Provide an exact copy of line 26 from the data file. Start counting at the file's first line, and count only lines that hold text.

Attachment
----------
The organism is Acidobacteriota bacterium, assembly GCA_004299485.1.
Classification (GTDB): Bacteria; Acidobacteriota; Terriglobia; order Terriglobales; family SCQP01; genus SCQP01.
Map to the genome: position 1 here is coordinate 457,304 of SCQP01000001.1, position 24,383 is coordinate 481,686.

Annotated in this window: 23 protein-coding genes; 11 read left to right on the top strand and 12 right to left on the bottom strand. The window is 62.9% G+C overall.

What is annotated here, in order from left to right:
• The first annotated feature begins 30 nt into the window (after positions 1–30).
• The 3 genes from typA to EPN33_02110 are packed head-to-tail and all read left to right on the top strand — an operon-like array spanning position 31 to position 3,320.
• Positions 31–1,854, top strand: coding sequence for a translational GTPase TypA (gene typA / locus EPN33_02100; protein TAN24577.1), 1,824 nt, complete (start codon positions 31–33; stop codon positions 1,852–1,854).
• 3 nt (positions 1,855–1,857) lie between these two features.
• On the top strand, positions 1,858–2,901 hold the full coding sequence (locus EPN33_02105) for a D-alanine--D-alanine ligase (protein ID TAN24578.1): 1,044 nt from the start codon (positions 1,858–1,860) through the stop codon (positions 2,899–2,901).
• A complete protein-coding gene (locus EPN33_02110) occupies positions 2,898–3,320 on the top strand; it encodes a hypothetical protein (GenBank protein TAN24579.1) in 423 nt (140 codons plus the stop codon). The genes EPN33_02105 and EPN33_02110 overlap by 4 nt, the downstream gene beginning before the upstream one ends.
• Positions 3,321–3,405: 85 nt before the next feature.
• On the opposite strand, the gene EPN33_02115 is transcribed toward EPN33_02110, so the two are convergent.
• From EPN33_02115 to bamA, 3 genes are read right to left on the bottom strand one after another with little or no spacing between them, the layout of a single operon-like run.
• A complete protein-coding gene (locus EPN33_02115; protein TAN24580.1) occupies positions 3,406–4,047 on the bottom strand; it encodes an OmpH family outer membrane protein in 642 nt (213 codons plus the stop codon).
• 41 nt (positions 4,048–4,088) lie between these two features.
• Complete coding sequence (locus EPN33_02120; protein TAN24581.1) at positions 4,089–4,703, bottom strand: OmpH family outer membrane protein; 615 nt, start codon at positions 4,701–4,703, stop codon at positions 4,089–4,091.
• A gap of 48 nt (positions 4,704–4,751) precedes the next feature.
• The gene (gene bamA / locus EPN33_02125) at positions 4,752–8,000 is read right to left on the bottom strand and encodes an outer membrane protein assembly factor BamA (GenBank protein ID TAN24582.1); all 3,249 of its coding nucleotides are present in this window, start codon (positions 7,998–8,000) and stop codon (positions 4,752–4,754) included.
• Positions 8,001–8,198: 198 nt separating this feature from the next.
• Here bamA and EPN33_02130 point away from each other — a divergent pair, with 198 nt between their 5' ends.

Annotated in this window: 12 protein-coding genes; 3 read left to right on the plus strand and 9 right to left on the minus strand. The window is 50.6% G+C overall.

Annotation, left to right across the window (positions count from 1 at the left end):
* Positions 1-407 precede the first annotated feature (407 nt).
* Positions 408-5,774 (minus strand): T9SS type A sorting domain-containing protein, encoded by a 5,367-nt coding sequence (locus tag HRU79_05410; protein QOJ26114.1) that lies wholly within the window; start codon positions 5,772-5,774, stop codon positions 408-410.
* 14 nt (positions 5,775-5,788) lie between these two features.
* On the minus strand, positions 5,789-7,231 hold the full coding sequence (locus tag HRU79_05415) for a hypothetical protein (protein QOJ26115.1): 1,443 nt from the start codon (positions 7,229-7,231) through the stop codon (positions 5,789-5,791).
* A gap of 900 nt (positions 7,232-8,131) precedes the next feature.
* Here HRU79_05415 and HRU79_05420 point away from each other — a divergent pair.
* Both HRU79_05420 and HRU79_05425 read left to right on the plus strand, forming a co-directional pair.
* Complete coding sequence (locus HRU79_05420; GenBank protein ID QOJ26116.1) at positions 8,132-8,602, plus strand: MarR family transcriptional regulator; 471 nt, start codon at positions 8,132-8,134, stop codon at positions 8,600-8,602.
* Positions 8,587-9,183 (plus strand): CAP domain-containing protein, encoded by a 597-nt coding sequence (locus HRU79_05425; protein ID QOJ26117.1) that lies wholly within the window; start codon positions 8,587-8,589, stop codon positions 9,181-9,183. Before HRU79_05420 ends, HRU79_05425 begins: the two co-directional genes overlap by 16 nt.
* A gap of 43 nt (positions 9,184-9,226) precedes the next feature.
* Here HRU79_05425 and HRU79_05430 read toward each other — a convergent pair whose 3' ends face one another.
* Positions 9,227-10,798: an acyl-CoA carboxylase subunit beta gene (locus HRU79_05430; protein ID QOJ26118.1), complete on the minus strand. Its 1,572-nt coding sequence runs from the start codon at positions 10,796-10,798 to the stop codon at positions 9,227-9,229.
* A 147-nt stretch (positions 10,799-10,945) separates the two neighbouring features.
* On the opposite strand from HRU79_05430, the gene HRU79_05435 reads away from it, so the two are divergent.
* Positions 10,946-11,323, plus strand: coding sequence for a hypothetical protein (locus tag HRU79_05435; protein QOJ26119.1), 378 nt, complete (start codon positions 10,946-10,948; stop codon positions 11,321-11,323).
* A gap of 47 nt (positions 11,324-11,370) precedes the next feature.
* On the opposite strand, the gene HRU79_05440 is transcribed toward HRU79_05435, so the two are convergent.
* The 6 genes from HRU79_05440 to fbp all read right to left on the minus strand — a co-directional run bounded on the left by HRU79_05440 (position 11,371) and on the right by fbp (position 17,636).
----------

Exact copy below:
* 14 nt (positions 5,775-5,788) lie between these two features.